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New Tips and Technology to Modernize Your Networking

Hannah P. Morgan

If you've been reluctant to network or you've tried it and it just wasn't for you, then you may want to try it again using some of these pointers. Given our short attention spans, pressing time commitments and data overload, it has become increasingly difficult to make a lasting and meaningful connection with new contacts.

Ditch the old pitch. If you struggle with what to say when someone asks you the question "what do you do?" you aren't alone. Answering this question trips up even the most experienced professionals. The new secret formula is short and snappy and immediately turns your questioning over to the other person. "I help [who benefits from your work] by [problem you solve]. And what do you do?" For example, this is how a human resources professional may answer the dreaded question: "I help managers at XYZ company hire and keep the best talent by fleshing out the real job requirements and teaching them how to interview for those skills. And what do you do?"

Bump instead of swap. Why not immediately swap your contact information at the next big networking event by trying a free networking app? Apps like this allow you to share your electronic business card by touching phones, in an email or as a link via many other ways. Not only will this save money on business cards, but the novelty of using them may make great conversation.

Make it real. Instead of opening a conversation with a safe and rather boring question like "what do you do," take it to a personal level and ask, something like "how do you spend your free time?" "What keeps you up at night?" or "What are you working on?" These less-often used conversation starters often result in more comfortable conversation, faster rapport building and most importantly set you apart.

Brand it. Everyone may not be up to speed with the newest phone technology. Always have a professional business card on hand. It should include name, job title, phone number, email and the URL for your LinkedIn account. You could take this a step further by adding key skills, industry expertise and maybe even an short pitch. And don't stop there: Chances are your personal email account isn't branded. Customize your email signature with your name, phone number, your desired occupation or skills sets, plus links to your LinkedIn profile and other social networking accounts.

Meet IRL. In person, or "in real life" networking, solidifies online connections and relationships. Be bold and take the initiative to ask for a face-to-face meeting with someone you may only know online. Maybe there is someone in an online group or forum whom you have not connected with yet. Invite them for coffee when you ask to connect with them on LinkedIn.

Play the host. Either real or imaginary, you can take on the role of the host. Every organization needs volunteers. Ask to be part of the events committee and offer to manage sign-ins at the registration table. This is a great way to force yourself to meet people. If this is more than you can commit to, consider playing host at the next meeting or event you attend by introducing someone you've recently met with someone you know.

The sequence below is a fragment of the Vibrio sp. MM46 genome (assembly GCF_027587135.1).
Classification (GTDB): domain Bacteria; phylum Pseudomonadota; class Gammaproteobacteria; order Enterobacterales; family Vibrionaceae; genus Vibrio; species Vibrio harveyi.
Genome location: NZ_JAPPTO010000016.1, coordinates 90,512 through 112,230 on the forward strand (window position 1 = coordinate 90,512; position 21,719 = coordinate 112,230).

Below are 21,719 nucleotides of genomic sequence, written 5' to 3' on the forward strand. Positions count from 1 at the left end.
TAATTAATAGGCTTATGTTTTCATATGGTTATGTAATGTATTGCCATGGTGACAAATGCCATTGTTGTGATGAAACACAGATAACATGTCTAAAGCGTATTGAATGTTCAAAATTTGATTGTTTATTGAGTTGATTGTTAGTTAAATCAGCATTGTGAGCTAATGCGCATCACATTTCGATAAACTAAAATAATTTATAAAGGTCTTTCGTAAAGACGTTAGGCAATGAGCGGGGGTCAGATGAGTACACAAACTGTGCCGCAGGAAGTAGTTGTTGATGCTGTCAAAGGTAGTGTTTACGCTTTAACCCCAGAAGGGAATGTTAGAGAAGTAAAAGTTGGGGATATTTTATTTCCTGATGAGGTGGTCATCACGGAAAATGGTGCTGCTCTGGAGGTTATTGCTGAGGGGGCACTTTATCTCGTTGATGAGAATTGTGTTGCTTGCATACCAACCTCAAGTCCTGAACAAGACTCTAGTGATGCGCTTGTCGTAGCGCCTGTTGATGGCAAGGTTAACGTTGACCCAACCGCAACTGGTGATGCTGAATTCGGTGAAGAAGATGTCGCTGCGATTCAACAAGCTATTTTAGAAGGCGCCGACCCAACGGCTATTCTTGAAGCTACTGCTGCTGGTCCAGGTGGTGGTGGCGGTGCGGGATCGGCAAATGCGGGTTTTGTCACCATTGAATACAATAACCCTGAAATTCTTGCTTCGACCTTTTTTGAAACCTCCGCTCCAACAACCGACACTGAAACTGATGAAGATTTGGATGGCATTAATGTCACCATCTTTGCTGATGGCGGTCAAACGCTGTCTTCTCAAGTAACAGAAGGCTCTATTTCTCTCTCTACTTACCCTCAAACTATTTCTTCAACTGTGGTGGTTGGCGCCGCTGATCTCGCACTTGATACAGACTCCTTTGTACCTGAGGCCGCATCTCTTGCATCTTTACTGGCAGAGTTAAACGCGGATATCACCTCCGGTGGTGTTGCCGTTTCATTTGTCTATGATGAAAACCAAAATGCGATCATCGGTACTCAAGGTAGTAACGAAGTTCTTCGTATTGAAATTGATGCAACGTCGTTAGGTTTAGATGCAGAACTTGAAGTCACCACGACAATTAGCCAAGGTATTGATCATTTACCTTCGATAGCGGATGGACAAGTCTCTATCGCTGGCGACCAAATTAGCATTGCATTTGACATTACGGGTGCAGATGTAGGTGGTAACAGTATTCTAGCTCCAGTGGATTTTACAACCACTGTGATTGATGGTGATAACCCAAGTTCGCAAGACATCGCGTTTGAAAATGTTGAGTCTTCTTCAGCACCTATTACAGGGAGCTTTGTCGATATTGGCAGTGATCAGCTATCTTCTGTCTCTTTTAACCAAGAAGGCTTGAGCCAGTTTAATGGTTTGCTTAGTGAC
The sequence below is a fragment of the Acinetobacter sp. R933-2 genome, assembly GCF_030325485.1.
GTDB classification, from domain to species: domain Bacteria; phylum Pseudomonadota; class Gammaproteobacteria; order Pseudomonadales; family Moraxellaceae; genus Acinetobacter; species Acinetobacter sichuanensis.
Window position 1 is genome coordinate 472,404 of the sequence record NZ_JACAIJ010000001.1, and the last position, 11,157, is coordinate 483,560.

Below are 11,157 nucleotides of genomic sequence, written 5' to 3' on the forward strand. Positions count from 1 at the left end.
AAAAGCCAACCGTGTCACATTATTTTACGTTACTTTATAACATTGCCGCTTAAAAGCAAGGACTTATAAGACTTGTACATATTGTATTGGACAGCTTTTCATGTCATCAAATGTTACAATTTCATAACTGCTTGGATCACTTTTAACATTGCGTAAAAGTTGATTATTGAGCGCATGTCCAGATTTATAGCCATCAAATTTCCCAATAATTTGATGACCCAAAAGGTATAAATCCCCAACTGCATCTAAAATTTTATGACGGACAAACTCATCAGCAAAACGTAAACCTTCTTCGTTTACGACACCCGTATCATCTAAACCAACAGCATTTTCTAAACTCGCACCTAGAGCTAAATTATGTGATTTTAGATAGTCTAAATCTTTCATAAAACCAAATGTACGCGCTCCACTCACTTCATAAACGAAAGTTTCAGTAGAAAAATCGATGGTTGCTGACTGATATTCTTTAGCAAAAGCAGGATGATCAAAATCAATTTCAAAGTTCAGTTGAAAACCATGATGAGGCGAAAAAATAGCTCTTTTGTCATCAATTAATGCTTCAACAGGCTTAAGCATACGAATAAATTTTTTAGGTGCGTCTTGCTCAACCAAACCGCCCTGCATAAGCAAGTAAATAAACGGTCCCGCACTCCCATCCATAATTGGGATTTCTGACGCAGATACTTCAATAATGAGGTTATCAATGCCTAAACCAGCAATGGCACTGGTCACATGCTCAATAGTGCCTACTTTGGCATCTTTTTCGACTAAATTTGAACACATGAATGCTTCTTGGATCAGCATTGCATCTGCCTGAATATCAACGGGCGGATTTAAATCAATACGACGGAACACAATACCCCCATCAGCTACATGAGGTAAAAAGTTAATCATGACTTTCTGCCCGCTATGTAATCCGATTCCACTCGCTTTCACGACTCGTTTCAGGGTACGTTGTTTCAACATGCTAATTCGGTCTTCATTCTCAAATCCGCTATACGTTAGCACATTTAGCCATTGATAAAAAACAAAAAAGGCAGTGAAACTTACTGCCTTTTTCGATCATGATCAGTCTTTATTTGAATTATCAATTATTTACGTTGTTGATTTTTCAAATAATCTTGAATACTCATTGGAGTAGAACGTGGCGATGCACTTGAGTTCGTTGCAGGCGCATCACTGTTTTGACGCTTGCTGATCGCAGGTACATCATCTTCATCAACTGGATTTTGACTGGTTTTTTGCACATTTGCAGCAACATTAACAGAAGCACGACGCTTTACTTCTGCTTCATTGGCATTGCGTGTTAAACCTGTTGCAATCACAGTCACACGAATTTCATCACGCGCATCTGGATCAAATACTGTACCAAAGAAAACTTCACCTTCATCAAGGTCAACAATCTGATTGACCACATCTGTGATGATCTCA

Close with "the give." You may be familiar with "the ask," which is the way some sales people close their sales meeting. Instead of focusing on your agenda, needs, wants and requests, listen for the opportunity to give. The give could be a recommendation, tangible gift or just sharing relevant information or resources.

Be the connector. The reason most people network is to get, but giving is much more satisfying. Another form of giving is introducing people. Offer to introduce your new connection or even old connection to someone you think they should meet in your network.

The need for speed. A spinoff of speed dating, speed networking events are popping up in cities everywhere. Typically, you spend a short amount of time with one person and after the elapsed time, a bell rings signifying it is time to meet the next person. The purpose of these events is to meet with as many people one-on-one in a short amount of time as possible. Based on the short exchange, you can determine whom you would like to follow-up with, or not.

Link. By all means, ask if you can connect with people you meet on LinkedIn. But rather than send the invite right then and there from your smartphone, personalize your invite with a very short note from your home computer. Smartphone apps do not let you customize your invitations to connect, and you will want to mention something about your recent conversation with them in your invitation to ensure it doesn't get overlooked and that you make a memorable impression.

Be remembered. As the saying goes, out of sight, out of mind. Don't let this happen to you. After every encounter find a unique way to follow-up with the person you met. Of course a timely thank you goes a long way, but what about giving them a shout out on your favorite social network, or a handwritten thank you with a gift card?

Networking isn't really about you. Think about the people you've met and remembered. What is it that you remembered about them? How did they do it? They probably put the focus of the exchange on you. The best way to make someone remember you is to make them feel special or important. Try it!

Hannah Morgan is a speaker and author providing no-nonsense career advice; she guides job seekers and helps them navigate today's treacherous job search terrain.

Hannah shares information about the latest trends, such as reputation management, social networking strategies, and other effective search techniques on her blog, Career Sherpa.

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